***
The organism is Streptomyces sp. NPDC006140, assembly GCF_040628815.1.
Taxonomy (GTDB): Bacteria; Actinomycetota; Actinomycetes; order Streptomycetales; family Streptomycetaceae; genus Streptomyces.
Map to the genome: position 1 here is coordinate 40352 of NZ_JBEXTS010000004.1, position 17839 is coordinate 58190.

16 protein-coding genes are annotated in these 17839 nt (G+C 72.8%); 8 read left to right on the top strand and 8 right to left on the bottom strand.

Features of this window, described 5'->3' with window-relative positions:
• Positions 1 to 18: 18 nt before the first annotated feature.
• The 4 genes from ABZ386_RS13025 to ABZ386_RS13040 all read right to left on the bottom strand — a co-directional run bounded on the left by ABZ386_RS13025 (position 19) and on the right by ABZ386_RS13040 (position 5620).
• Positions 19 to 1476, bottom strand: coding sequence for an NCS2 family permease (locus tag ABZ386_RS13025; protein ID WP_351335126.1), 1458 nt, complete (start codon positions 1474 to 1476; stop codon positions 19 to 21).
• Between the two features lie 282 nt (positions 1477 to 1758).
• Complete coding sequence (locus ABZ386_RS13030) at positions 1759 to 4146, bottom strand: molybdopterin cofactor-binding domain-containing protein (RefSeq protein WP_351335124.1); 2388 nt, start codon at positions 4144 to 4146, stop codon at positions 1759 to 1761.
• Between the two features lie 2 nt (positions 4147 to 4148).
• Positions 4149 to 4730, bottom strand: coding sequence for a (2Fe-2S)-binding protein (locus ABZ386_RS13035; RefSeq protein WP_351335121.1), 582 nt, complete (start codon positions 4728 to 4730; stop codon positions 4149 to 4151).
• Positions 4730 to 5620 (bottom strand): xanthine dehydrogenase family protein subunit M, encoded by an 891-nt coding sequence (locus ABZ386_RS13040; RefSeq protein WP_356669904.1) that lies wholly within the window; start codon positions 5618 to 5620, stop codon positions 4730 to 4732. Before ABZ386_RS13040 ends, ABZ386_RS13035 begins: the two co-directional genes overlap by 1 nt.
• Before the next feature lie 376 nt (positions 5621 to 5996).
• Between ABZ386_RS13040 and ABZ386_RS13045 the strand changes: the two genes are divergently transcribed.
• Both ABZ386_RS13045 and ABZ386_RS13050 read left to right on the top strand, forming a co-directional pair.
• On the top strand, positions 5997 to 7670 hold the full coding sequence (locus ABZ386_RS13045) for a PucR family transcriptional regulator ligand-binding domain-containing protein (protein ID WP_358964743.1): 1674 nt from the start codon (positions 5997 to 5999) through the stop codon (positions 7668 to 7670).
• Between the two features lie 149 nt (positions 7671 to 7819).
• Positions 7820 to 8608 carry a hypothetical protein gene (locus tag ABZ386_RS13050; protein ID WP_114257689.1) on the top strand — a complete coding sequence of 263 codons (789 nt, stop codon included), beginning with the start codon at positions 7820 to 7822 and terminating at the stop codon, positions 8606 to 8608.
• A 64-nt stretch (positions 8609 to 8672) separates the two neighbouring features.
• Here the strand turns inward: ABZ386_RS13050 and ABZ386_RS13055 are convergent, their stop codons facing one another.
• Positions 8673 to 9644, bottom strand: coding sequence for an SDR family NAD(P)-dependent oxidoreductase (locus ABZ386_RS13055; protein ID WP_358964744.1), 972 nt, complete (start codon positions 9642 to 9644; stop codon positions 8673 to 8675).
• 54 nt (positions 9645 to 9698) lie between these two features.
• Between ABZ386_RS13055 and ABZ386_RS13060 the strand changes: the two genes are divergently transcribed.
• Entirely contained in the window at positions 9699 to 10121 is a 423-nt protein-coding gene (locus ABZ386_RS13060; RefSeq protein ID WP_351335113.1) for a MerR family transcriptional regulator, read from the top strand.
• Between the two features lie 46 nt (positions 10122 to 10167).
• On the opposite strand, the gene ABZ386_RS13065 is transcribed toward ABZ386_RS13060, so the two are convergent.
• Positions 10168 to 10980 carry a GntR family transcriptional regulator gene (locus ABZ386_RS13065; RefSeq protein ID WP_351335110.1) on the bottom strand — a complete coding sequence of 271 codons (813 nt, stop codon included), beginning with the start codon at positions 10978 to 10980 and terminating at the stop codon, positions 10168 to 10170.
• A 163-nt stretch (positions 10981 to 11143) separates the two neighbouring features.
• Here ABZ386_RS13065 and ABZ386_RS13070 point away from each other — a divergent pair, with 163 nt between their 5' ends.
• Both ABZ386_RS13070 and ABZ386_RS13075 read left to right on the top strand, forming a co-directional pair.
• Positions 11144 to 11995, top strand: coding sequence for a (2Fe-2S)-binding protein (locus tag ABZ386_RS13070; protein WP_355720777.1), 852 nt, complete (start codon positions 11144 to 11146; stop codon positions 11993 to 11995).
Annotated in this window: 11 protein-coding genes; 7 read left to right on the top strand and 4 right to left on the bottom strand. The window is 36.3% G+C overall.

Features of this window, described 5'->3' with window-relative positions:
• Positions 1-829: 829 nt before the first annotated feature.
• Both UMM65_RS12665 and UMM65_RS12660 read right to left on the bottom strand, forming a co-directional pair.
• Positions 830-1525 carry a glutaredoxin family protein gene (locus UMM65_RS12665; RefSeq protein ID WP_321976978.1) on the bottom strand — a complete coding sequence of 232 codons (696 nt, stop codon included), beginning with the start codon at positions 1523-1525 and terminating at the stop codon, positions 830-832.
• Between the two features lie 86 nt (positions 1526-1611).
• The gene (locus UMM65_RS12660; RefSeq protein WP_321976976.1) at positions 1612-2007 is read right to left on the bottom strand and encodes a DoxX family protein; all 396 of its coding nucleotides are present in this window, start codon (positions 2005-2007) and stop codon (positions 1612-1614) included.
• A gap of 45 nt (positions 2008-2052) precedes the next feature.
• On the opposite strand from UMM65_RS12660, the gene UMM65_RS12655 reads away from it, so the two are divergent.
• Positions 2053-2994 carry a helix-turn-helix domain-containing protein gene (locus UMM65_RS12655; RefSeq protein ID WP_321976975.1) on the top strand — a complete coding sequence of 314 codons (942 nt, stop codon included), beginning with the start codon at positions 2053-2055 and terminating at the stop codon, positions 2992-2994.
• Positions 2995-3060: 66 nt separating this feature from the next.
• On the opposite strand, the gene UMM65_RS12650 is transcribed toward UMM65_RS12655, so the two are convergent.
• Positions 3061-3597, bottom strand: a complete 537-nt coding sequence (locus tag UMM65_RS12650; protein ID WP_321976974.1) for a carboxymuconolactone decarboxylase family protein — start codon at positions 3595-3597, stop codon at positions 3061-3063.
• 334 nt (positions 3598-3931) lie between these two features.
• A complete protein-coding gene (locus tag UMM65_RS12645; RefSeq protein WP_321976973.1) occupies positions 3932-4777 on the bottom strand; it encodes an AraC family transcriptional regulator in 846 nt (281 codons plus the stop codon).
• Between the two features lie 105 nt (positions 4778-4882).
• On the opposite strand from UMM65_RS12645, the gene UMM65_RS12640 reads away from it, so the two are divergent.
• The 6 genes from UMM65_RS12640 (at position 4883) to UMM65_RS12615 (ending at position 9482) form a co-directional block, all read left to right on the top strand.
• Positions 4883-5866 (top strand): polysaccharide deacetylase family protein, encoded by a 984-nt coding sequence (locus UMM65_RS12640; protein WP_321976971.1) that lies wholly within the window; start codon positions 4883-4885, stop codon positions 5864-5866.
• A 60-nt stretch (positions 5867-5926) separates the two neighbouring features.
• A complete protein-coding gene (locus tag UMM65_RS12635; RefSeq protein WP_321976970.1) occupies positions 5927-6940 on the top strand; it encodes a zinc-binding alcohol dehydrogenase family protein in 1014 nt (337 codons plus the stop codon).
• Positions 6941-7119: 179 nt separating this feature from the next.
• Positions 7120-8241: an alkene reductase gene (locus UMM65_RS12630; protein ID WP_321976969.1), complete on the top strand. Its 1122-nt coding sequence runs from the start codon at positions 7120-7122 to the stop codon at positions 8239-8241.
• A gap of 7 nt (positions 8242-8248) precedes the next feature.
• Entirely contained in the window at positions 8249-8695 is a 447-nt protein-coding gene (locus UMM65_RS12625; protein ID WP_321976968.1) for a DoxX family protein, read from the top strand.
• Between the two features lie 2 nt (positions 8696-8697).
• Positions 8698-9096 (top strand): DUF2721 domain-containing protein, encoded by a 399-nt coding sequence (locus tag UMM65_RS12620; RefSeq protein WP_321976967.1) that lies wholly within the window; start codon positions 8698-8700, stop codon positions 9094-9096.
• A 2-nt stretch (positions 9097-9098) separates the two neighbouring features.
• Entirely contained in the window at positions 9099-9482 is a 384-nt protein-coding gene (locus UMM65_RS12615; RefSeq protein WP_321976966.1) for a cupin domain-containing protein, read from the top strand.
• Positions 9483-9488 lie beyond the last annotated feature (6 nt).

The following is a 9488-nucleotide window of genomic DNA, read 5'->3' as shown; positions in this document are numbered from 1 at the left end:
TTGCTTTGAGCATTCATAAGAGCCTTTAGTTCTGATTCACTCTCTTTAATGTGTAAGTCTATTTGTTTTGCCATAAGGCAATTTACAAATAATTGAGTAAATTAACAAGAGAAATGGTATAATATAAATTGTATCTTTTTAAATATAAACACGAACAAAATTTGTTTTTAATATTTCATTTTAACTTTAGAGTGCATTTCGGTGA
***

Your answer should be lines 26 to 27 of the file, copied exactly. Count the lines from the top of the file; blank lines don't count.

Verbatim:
• Between the two features lie 46 nt (positions 10122 to 10167).
• On the opposite strand, the gene ABZ386_RS13065 is transcribed toward ABZ386_RS13060, so the two are convergent.